For every organization engaging with DEI efforts, the journey looks unique: each organization’s demographic makeup, DEI knowledge and willingness to get engaged, the underlying issues shaping the culture – and the efforts to remedy them – comprise a highly individual and complex tapestry. Interestingly, when discussing DEI initiatives with current practitioners in our research, we come across a similar theme and a common challenge affecting big and small organizations alike – struggle to maintain momentum and to transform passionate DEI conversations into non-trivial changes for the stakeholders.
DEI journeys often start with gusto and enthusiasm, igniting conversations across departments, firing the drive to change the culture, to challenge the status quo. Yet weeks go by, these conversations become less loud, meetings attract fewer participants, DEI officers or informal advocates find themselves competing with other organizational initiatives for resources, budget, and attention, and slowly but surely business priorities take over and DEI becomes an afterthought.
In these situations, the impact could result in widespread frustration and resentment – and doom your DEI efforts even before they have a chance to take off. The feelings of being overwhelmed (and often disenchanted) with the DEI movement is often referred to as “diversity fatigue.” This term is not new – it has been around for almost 30 years and was originally used to describe the feelings of frustration management experienced when trying to staff their company with diverse talent. Since then, the definition has been expanded and now encompasses multiple aspects of the work and the people affected by it – from those who are tired of hearing about DEI and deem these efforts needless to those who are discouraged by the slow pace and lack of meaningful changes in this space.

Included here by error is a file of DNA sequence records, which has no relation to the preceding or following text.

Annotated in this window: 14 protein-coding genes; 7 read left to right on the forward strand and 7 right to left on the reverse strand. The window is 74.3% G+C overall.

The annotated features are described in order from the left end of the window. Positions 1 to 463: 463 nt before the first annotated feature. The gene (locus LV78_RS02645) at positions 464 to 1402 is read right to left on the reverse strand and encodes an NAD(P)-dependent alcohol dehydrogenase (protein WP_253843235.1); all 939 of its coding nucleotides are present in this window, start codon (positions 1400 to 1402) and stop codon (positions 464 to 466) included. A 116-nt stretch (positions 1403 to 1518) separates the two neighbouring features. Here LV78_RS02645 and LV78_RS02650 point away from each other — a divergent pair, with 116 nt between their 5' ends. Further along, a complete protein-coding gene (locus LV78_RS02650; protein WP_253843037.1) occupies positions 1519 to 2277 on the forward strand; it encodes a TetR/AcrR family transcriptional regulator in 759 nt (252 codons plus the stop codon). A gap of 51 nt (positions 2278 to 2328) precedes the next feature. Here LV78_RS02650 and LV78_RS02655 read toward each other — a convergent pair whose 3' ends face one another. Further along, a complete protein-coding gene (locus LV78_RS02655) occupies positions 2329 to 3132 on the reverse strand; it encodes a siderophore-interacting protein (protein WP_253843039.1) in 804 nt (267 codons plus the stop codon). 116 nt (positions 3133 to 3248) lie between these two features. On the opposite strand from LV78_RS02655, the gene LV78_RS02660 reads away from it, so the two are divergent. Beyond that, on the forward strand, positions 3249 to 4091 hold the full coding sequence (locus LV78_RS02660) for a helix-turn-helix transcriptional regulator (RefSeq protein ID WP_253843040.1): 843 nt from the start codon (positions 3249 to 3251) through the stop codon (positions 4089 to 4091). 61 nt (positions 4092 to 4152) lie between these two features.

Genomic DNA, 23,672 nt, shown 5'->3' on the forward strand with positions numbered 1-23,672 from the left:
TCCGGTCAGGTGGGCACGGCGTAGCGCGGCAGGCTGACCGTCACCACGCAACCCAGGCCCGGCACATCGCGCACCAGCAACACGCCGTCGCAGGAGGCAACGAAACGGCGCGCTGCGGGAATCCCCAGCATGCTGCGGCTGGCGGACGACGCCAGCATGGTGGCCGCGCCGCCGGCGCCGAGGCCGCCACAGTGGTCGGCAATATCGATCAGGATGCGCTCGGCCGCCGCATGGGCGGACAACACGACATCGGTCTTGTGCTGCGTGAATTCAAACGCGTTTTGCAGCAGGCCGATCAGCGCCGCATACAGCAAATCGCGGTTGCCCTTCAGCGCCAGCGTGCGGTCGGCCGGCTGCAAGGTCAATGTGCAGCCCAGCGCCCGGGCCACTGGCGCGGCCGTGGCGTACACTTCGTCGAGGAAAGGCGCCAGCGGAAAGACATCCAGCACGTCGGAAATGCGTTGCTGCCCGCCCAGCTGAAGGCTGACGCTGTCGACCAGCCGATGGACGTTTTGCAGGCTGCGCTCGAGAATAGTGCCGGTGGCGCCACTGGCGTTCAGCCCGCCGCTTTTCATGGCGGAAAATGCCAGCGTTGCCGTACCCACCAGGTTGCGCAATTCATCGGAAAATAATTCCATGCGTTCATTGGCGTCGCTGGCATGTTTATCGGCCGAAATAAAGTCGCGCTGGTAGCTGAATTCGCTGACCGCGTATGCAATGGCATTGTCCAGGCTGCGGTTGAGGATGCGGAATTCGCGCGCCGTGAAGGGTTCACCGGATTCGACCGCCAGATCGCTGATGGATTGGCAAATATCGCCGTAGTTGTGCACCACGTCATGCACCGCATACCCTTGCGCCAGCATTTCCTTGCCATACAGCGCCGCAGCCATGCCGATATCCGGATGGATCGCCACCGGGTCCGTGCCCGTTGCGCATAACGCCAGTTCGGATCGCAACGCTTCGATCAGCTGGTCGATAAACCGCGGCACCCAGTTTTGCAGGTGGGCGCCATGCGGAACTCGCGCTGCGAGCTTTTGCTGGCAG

Regardless of how diversity fatigue shows up in your organization, there are several factors contributing to its proliferation. With the overwhelming business case for diversity, equity, and inclusion, more and more organizations are committing budget and resources to DEI, and the number for DEI-related jobs is increasing exponentially – so why aren’t we seeing more progress in this space? It is the way companies approach these efforts that not only preserves the cultural status quo but also introduces the opposite (and unintended) effect of reducing diversity and hindering inclusion.
In part two we’ll cover the most common causes of DEI fatigue and ways your organization can fight them.
About The Author:
Katia Delgado is a Data Scientist whose natural curiosity and compassion for the human condition has led her into a career in market research. She has more than 15 years of experience in both quantitative and qualitative fields, including exploratory research, customer satisfaction tracking, brand positioning and impact, new product development, and custom studies that require advanced statistical analysis. Her work produced actionable, research-supported insights that helped inform multimillion-dollar decisions and long-term strategies of multiple international companies.
If you’re interested in hiring a DEI consultant and advancing your company’s DEI initiatives, you can reach out to Diversity Crew at LetsGo@DiversityCrew.com